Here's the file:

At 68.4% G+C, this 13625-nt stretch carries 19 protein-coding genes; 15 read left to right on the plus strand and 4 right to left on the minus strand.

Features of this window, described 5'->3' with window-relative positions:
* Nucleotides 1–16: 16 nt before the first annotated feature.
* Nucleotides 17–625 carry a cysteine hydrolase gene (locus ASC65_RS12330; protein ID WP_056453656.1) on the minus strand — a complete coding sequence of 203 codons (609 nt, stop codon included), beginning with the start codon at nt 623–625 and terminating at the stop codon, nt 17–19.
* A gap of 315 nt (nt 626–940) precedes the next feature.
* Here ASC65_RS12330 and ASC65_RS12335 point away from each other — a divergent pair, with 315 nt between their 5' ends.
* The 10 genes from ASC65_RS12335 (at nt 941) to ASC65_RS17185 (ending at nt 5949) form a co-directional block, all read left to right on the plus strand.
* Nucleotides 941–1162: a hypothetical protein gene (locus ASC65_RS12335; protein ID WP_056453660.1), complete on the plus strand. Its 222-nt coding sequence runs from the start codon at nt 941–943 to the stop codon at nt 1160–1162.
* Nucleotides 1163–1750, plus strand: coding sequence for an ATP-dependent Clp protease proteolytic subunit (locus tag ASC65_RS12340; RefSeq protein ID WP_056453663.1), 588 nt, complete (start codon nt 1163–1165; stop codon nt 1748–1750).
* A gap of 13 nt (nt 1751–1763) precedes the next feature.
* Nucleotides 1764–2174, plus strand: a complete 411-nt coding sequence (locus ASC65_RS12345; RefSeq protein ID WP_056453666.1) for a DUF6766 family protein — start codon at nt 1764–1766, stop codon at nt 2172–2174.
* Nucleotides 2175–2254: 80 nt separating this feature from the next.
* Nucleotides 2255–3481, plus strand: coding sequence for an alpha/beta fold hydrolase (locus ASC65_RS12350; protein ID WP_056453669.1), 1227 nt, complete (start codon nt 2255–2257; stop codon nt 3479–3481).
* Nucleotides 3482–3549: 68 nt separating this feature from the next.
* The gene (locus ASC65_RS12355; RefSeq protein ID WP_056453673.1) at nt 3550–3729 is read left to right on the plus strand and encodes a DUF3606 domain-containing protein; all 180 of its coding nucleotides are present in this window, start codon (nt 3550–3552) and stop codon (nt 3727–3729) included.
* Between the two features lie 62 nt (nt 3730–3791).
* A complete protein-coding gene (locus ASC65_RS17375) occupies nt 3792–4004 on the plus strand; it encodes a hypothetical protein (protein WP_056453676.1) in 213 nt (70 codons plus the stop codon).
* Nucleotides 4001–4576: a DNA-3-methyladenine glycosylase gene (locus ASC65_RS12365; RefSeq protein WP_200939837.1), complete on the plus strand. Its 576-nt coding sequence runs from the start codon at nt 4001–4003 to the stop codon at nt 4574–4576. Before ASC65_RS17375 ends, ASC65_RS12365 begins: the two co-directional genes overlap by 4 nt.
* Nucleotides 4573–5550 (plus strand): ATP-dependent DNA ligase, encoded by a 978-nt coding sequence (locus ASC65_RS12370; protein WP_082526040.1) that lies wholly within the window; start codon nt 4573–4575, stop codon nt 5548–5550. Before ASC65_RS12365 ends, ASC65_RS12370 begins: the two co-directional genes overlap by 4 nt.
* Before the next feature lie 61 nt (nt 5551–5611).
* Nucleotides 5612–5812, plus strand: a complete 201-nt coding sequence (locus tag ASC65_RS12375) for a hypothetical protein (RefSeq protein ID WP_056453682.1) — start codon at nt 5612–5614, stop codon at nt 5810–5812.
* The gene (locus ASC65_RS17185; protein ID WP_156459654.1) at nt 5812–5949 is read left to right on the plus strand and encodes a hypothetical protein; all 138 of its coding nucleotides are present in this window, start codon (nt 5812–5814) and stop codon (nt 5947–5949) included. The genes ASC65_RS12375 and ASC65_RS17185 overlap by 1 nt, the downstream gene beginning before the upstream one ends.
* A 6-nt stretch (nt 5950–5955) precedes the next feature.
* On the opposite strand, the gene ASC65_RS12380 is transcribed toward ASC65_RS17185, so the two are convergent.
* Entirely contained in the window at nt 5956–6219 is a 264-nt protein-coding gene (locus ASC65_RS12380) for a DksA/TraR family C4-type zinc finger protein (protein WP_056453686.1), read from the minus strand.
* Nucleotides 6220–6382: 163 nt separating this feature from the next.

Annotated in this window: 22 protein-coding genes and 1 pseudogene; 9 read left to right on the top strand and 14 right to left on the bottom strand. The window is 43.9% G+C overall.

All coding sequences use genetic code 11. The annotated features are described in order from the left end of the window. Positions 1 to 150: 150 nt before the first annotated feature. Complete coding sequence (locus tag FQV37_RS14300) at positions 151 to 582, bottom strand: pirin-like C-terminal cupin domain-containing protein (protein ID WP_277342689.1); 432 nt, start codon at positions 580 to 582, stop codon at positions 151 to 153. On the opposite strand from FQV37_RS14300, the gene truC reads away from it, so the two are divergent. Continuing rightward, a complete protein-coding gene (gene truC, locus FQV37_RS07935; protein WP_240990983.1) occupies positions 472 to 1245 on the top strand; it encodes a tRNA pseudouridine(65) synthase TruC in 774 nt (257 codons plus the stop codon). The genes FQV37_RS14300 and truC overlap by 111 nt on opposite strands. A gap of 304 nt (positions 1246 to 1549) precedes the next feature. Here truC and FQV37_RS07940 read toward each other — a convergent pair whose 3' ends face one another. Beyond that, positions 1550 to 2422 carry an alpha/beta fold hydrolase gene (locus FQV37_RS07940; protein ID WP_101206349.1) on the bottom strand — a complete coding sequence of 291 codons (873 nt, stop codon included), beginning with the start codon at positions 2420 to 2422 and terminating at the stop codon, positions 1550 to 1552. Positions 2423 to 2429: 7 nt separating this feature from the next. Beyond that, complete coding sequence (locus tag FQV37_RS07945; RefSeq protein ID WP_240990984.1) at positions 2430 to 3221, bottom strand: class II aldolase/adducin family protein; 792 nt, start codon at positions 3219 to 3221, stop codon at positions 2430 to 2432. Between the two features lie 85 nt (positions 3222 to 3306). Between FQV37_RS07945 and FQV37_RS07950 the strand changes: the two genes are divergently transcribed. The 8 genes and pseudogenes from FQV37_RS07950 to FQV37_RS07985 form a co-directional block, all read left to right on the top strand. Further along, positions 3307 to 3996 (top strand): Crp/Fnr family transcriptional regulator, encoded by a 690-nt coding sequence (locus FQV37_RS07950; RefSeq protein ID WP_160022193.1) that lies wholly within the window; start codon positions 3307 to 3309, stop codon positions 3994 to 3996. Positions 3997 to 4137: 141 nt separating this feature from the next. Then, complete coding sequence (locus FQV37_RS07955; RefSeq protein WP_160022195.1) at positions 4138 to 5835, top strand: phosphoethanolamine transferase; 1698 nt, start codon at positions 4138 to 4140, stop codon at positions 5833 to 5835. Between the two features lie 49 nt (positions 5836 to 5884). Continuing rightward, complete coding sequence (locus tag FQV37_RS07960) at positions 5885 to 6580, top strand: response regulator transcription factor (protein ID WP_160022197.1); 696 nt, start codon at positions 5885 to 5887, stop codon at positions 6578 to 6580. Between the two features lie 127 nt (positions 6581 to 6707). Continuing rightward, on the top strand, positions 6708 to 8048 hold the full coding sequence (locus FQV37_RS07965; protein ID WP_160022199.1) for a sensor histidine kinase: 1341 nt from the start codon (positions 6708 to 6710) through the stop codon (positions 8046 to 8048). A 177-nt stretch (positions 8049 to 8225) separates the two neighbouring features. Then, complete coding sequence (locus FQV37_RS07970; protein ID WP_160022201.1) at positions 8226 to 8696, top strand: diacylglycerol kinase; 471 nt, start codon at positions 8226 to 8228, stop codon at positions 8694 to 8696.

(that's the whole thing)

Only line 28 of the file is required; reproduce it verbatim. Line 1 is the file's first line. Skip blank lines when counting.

All coding sequences use genetic code 11. The annotated features are described in order from the left end of the window. Positions 1 to 150: 150 nt before the first annotated feature. Complete coding sequence (locus tag FQV37_RS14300) at positions 151 to 582, bottom strand: pirin-like C-terminal cupin domain-containing protein (protein ID WP_277342689.1); 432 nt, start codon at positions 580 to 582, stop codon at positions 151 to 153. On the opposite strand from FQV37_RS14300, the gene truC reads away from it, so the two are divergent. Continuing rightward, a complete protein-coding gene (gene truC, locus FQV37_RS07935; protein WP_240990983.1) occupies positions 472 to 1245 on the top strand; it encodes a tRNA pseudouridine(65) synthase TruC in 774 nt (257 codons plus the stop codon). The genes FQV37_RS14300 and truC overlap by 111 nt on opposite strands. A gap of 304 nt (positions 1246 to 1549) precedes the next feature. Here truC and FQV37_RS07940 read toward each other — a convergent pair whose 3' ends face one another. Beyond that, positions 1550 to 2422 carry an alpha/beta fold hydrolase gene (locus FQV37_RS07940; protein ID WP_101206349.1) on the bottom strand — a complete coding sequence of 291 codons (873 nt, stop codon included), beginning with the start codon at positions 2420 to 2422 and terminating at the stop codon, positions 1550 to 1552. Positions 2423 to 2429: 7 nt separating this feature from the next. Beyond that, complete coding sequence (locus tag FQV37_RS07945; RefSeq protein ID WP_240990984.1) at positions 2430 to 3221, bottom strand: class II aldolase/adducin family protein; 792 nt, start codon at positions 3219 to 3221, stop codon at positions 2430 to 2432. Between the two features lie 85 nt (positions 3222 to 3306). Between FQV37_RS07945 and FQV37_RS07950 the strand changes: the two genes are divergently transcribed. The 8 genes and pseudogenes from FQV37_RS07950 to FQV37_RS07985 form a co-directional block, all read left to right on the top strand. Further along, positions 3307 to 3996 (top strand): Crp/Fnr family transcriptional regulator, encoded by a 690-nt coding sequence (locus FQV37_RS07950; RefSeq protein ID WP_160022193.1) that lies wholly within the window; start codon positions 3307 to 3309, stop codon positions 3994 to 3996. Positions 3997 to 4137: 141 nt separating this feature from the next. Then, complete coding sequence (locus FQV37_RS07955; RefSeq protein WP_160022195.1) at positions 4138 to 5835, top strand: phosphoethanolamine transferase; 1698 nt, start codon at positions 4138 to 4140, stop codon at positions 5833 to 5835. Between the two features lie 49 nt (positions 5836 to 5884). Continuing rightward, complete coding sequence (locus tag FQV37_RS07960) at positions 5885 to 6580, top strand: response regulator transcription factor (protein ID WP_160022197.1); 696 nt, start codon at positions 5885 to 5887, stop codon at positions 6578 to 6580. Between the two features lie 127 nt (positions 6581 to 6707). Continuing rightward, on the top strand, positions 6708 to 8048 hold the full coding sequence (locus FQV37_RS07965; protein ID WP_160022199.1) for a sensor histidine kinase: 1341 nt from the start codon (positions 6708 to 6710) through the stop codon (positions 8046 to 8048). A 177-nt stretch (positions 8049 to 8225) separates the two neighbouring features. Then, complete coding sequence (locus FQV37_RS07970; protein ID WP_160022201.1) at positions 8226 to 8696, top strand: diacylglycerol kinase; 471 nt, start codon at positions 8226 to 8228, stop codon at positions 8694 to 8696.